A New Decade of ME Research: The 11th Invest in ME International ME Conference 2016
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Eye exam

Discussion in 'General ME/CFS News' started by john66, Mar 27, 2012.

  1. john66

    john66 Senior Member

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    Hi Everyone, just wanted to share some info. I had eye issues, like a lightening bolt pattern in the corner of my eye. The first time it happened it scared the.... out of me. Went to the eye doctor, who said he wanted to check my retina, which turned out fine. The bright light shined into my eye triggered a wave of fatigue and general out of my mind feeling that lasted for a few days. Felt like my mind was on hold. Just wanted to everyone to keep this in mind and to see if anyone had the same experience. BTW the lightening bolts were most likely a migrane.
     
  2. Merry

    Merry Senior Member

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    Columbus, Ohio, USA
    Hi, john66.

    Yesterday morning, I had an eye exam, my first in over fifteen years. I'm still recovering a day and a half later. I left the office without picking out frames because I was just too light-headed and weak. Besides the physical effort of getting myself to the office and sitting through the exam, the cost of new glasses was a shock, too! (The optician said, no, she couldn't put new lenses in the old frames.)

    Yes, that bright light was unpleasant, but I wasn't aware that it made me feel any worse than anything else that had happened. But the light came at the end when I'd had more than a enough and just wanted to get out of that place.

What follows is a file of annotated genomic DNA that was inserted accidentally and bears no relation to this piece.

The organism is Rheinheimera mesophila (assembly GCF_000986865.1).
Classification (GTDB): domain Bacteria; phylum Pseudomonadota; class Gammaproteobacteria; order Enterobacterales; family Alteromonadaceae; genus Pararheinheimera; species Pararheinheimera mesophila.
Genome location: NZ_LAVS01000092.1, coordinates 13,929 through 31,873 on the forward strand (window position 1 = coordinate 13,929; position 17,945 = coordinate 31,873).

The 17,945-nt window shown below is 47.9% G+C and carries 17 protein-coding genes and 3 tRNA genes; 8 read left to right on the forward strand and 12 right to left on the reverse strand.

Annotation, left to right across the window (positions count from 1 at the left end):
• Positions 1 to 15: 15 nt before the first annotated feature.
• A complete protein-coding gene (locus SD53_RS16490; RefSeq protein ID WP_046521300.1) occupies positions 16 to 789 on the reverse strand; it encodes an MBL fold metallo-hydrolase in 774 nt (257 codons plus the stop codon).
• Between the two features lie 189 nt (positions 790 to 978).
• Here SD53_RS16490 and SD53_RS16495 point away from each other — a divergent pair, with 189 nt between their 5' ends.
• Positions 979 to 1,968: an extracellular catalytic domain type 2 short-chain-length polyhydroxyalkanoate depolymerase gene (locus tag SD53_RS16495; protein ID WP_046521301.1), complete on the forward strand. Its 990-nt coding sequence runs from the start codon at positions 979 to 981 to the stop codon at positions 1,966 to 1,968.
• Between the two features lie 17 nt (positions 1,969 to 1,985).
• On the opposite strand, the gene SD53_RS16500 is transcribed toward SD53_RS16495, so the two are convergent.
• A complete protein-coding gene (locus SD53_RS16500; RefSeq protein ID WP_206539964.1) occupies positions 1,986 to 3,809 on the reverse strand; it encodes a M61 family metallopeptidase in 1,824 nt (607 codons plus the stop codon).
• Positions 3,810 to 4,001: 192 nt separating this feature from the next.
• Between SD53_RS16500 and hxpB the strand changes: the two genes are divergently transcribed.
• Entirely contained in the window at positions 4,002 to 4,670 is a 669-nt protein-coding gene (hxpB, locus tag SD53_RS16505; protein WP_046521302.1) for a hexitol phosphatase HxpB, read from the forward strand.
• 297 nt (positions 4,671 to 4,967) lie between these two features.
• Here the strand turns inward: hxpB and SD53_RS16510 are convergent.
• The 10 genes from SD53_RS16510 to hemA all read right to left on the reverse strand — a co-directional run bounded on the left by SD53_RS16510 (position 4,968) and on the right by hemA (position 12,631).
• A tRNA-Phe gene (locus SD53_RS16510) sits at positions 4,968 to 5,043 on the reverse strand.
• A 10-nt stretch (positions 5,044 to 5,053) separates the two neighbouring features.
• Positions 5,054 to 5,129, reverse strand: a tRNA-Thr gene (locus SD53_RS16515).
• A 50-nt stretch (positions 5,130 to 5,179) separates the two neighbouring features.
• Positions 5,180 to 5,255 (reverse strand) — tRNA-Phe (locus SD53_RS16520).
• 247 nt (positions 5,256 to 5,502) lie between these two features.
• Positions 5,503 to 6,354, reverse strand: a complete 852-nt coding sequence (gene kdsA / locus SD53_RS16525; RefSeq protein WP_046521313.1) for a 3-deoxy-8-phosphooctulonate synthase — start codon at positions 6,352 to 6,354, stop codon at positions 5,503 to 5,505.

But other than needing a change in prescription, my eyes are ok, so I shouldn't complain. :cool:

    I hope you don't see any more lightning bolts.
     
  3. Eye - Zigs and Lightening Bolts

    Hi,

    I wanted to write to tell you I had the same thing years ago- the silver zig zags and ligtening bolts etc. I went to the opthamologist, a retinologist actually, and he diagnosed me with "ocular migraine." I never got a headache, though.

    Symptoms are:

    Flashes of light
    Zigzagging patterns
    Blind spots
    Shimmering spots or stars (and lots of 'um)

    A few weeks later my Mother had the exact same thing - so odd and not very common - but maybe genetic in my case. The doctor said it is often a hormonal activated condition - annoying and scary - but not dangerous.

    http://www.mayoclinic.com/health/ocular-migraine/AN01681

    Hope this is helpful!

    Wishing you all an abundance of God's Blessings,

    Elisabeth
     
  4. maddietod

    maddietod Senior Member

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    East Coast, USA
    Merry, check out costal.com for glasses. I just bought 2 pairs, one for distance and one for computer, because they were so cheap.

    Your optician is wrong - they absolutely can put new glass in old frames. I've done it. But coastal is cheaper.
     
    L'engle likes this.
  5. Calathea

    Calathea Senior Member

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    It depends on the state of the frames, though. Sometimes the frames aren't up to being reused, and sometimes the opticians just won't do it as a matter of policy.